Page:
To be honest, I started watching this with a sceptical eye. Logic already played the humanitarian card last year with his National Suicide Prevention hit single ‘1-800-273-8255'. ‘One Day’ dropped out of the blue, following a very thuggish Bobby Tarantino mixtape, and handily just in time for the VMAs. Logic performed, of course, and while it was moving it was also in danger of coming across as an attempt to jump on the anti-Trump bandwagon, and using the well-publicised border crisis to fuel another surge up the charts. But whatever your feelings about the actual track, or his VMA’s performance, the music video is undoubtedly poignant and well-constructed. It begins as expected, with a dramatisation of the separation of a family trying to cross into the USA, and then we fast forward to follow the lives of one of the children who has been separated and given a new home, as well as a boy who grows up to become a neo-Nazi. The plot line is a little convoluted at times, but the conclusion more than makes up for this. The message is one that is very relevant to our times, and you can be as mistrusting of Logic’s motives as you like, and I don’t even really like the song, but viewed as an isolated piece of art, this music video is incredibly inspiring and captures what it is trying to communicate perfectly.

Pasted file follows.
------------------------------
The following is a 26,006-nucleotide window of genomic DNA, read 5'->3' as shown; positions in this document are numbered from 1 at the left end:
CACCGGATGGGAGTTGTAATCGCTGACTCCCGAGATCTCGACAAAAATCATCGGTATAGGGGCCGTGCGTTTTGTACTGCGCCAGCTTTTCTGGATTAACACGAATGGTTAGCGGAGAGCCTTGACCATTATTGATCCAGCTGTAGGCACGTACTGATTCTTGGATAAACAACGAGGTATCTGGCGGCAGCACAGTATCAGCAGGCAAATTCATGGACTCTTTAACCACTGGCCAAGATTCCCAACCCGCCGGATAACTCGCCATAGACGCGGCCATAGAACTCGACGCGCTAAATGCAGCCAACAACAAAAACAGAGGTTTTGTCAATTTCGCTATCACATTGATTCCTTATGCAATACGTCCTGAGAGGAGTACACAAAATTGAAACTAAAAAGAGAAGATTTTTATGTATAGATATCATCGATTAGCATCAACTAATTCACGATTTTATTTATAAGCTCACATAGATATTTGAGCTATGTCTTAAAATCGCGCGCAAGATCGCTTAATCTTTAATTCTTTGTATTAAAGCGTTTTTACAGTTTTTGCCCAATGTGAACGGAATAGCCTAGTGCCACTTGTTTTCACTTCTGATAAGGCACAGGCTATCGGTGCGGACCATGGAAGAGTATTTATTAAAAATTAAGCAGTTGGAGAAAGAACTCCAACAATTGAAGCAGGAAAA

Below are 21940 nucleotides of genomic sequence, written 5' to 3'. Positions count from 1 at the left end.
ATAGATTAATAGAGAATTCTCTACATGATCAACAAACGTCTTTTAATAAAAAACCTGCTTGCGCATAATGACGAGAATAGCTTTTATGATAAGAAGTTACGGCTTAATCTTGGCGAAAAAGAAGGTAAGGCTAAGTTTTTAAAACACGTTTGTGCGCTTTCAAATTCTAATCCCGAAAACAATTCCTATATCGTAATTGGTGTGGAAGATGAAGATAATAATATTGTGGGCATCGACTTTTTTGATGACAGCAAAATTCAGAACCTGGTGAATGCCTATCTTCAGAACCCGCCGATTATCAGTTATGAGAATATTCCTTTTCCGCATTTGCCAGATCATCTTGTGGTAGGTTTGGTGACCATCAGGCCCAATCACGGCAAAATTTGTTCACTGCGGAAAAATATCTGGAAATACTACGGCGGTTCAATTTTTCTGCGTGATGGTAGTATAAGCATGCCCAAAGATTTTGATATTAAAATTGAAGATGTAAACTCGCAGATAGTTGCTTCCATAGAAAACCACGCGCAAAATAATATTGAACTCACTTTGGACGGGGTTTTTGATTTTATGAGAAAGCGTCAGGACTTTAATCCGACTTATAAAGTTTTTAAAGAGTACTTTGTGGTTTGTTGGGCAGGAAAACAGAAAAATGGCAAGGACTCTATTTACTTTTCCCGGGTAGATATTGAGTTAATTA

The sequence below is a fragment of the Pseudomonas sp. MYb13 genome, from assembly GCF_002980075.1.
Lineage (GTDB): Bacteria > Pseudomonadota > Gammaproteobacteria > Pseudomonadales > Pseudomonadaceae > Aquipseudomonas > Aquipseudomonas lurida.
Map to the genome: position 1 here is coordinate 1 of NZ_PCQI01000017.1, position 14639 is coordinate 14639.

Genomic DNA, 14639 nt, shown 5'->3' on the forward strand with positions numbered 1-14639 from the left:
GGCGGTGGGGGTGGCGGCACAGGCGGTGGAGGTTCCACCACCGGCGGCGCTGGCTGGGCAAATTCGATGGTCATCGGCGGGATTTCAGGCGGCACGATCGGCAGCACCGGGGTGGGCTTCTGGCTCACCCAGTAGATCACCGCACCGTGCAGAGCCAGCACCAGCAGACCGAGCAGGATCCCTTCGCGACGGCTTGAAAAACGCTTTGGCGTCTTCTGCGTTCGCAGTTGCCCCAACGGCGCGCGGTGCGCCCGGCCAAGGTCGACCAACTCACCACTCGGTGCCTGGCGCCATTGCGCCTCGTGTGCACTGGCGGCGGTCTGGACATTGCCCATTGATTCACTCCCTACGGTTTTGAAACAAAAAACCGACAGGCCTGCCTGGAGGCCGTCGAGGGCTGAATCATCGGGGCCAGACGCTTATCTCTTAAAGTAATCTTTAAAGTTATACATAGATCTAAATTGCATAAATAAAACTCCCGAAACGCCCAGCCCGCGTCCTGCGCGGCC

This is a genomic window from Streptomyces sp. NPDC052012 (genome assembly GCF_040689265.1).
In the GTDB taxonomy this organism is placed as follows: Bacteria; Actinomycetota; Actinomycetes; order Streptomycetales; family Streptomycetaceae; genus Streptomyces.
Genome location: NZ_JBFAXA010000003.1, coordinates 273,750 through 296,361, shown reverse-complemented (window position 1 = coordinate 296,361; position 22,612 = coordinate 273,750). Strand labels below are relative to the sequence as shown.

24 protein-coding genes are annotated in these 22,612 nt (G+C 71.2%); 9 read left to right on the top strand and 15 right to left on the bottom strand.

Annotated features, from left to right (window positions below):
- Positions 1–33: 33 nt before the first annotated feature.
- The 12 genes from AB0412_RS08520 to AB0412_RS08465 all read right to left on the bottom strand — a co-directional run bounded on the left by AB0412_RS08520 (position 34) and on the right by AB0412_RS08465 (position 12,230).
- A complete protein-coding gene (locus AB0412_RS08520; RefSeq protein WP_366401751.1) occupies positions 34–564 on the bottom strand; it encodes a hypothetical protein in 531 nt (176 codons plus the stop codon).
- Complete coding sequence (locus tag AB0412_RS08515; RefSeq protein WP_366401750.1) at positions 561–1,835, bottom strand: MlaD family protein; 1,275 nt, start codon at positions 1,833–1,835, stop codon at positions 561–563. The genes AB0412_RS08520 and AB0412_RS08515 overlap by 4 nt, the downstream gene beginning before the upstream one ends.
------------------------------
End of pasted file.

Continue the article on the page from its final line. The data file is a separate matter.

Yours sincerely, but not too seriously,
Usually, if I mention the name ‘Jason Mraz’ to someone, they’ll pause for a while and adopt a quizzical expression, reaching back into the dregs of their memory to find why the name rings a bell. Then the light switches on, and they remember with a smile. He is probably most famous for his motivational hit, ‘I Won’t Give Up’, and the wonderfully playful chart-topper, ‘I’m Yours’.